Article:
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I agree about the two radios offering redundancy, but having ONE antenna seems to defeat the redundancy argument.

I would suggest that the "noisy" attribute that you mentioned when starting the post is probably due to a poor radio to antenna connection, or bad power (bad filter capacitor / loose / corroded wire). I suggest having someone reputable check over the installation of what you have FIRST. This may save you some headaches later.

I would suggest that you investigate purchasing a handheld unit as your second. Like camradarie, I like what I've learned about the Icom line, and am looking at an IC-M88 (~$250 USD) as a backup. (the West Marine brand of handheld radios are made by Uniden - BTW) This way, if ever the worst case scenario arises, and you have to leave the boat at sea, at least you can take a working radio with you.

Does anyone have any opinions / advice on the IC-M88 radio?

Ed
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post #7 of 42 Old 02-12-2007
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I use a Standard Horizon handheld. One reason I do like it is that it is one of the few that has very basic DSC capabilities, which most handhelds do not.

Trantor-

That's why I suggested mounting a secondary antenna elsewhere on the boat.

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post #8 of 42 Old 02-12-2007
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Quote:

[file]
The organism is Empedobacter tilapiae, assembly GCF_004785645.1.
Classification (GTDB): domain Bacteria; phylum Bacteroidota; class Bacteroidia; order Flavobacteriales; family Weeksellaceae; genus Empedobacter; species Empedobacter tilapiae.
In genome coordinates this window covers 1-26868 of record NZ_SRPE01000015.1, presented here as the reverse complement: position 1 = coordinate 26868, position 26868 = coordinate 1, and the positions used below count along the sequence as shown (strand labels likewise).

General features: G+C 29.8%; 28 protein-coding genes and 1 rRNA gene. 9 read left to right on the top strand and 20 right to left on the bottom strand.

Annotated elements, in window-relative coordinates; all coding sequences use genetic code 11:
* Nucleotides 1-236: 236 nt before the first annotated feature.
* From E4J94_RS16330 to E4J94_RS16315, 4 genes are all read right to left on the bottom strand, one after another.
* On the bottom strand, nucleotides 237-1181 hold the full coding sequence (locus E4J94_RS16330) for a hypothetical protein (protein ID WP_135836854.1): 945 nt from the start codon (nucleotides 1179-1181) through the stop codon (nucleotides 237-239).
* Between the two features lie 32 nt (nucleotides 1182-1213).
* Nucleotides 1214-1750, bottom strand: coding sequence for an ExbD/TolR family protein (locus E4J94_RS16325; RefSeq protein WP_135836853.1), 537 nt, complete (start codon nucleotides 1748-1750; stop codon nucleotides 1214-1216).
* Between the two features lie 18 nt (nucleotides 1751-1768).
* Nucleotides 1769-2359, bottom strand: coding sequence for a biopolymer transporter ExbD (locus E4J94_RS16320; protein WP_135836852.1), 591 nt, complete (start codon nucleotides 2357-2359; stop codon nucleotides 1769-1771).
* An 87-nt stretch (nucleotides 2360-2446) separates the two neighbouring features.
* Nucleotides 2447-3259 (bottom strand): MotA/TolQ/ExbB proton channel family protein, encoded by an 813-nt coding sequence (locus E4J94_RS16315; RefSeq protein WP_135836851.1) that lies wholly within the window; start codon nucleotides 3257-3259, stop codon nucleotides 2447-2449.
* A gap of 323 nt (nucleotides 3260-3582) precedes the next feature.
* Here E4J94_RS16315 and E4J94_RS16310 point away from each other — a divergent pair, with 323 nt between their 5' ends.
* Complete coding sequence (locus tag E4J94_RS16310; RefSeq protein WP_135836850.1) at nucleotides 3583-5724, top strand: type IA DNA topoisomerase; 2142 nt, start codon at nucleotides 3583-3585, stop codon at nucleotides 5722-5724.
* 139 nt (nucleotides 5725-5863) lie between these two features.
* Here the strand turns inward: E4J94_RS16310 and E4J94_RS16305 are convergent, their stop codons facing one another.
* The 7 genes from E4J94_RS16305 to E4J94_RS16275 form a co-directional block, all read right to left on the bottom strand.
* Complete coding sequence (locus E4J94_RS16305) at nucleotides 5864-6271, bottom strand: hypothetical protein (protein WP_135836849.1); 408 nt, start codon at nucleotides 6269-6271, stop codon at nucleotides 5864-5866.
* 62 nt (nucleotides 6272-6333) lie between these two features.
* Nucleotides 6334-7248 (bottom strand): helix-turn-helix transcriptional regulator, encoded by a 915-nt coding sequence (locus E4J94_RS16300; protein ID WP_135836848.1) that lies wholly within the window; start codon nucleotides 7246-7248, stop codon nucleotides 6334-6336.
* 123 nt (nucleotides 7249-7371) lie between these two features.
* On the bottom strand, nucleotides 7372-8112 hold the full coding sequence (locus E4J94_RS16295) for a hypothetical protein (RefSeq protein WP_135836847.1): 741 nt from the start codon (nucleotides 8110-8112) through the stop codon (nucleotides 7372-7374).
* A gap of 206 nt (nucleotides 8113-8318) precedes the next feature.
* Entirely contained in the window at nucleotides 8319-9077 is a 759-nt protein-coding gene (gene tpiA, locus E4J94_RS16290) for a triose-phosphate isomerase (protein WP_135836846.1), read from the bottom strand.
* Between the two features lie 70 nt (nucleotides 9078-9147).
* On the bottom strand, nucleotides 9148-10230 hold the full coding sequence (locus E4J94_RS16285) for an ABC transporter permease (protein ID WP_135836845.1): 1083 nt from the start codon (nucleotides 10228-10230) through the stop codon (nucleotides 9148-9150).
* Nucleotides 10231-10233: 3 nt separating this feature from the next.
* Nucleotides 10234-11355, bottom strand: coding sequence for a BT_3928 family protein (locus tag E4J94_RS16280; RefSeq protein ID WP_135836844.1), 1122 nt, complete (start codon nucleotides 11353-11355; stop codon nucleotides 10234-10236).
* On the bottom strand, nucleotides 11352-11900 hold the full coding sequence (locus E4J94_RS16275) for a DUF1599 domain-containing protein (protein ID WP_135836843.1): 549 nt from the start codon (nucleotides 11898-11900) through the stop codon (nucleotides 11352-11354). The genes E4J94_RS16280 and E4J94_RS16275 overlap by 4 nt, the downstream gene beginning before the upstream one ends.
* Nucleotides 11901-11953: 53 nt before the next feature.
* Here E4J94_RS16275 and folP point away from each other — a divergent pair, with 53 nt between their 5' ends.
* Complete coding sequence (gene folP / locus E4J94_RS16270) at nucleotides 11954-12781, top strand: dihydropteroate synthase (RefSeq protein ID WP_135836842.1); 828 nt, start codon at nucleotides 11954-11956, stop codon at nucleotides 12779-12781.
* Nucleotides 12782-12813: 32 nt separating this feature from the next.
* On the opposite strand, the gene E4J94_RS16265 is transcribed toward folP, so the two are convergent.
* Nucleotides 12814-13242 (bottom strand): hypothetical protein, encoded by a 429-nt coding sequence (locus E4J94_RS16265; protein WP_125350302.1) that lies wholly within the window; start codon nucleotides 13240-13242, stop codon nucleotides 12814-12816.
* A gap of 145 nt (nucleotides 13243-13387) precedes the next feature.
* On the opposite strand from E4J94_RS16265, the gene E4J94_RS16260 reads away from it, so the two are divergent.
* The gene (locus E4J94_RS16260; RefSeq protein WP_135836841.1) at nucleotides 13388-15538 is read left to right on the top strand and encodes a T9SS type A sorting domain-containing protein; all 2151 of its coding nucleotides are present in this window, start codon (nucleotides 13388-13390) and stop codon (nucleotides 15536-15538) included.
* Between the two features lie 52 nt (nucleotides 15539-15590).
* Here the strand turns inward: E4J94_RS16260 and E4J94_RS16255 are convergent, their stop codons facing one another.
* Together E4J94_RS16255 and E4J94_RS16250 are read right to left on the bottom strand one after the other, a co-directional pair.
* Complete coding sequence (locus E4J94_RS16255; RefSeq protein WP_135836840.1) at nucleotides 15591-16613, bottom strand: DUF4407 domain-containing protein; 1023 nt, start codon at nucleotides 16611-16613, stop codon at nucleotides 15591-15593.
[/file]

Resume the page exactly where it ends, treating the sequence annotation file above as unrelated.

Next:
Originally Posted by sailingdog
You definitely want your new VHF unit to have DSC capability and to tie it into the boat's GPS unit.

While Cam and I might not agree politically (even though most of what I say politically speaking is to get a rise out of him)... I think his suggestion of having two VHF units is a pretty good one, if you've got the room for two full installations. The one change I'd make is that I would have a second antenna installed for the second unit, and two switches, so that either unit could be switched to either antenna. I'd mount the second antenna on the cockput pulpit... which trades range for redundancy.
There are roll-up emergency VHF "ribbon" antennas with right-angled RG-58 connectors that I carry in case the mast comes off and I still want 25 watts instead of the max. 5 W the handheld will supply.
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post #9 of 42 Old 02-12-2007
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Quote:
Originally Posted by eherlihy
Does anyone have any opinions / advice on the IC-M88 radio?Ed
I have both an IC-M88 and an IC-M72, and both are excellent handhelds with very long battery life between charges. The controls are slightly different, but I can't say that either is preferable to the other. When I bought the M-88, there was about a $70. rebate that made it more appealing, price-wise.
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post #10 of 42 Old 02-12-2007
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Quote:
Originally Posted by sailingdog
I use a Standard Horizon handheld. One reason I do like it is that it is one of the few that has very basic DSC capabilities, which most handhelds do not.

Trantor-

That's why I suggested mounting a secondary antenna elsewhere on the boat.
Sailingdog:
Is your hanheld your primary VHF radio or an extra backup? If it is back up what MMSI number would be assigned it, the same as your primary or would you use a secondary MMSI number? The reason I ask is that my MMSI number also carries with it all particulars of my boat and identification, now when I use my extra handheld it is usually when I go out in the dinghy and my dinghy discription does not match my boat discription. Although my handheld is not DSC capable if I did get one that was DSC I would face this dilema. The main radio I have is DSC with an extra WHAM set, love the WHAM.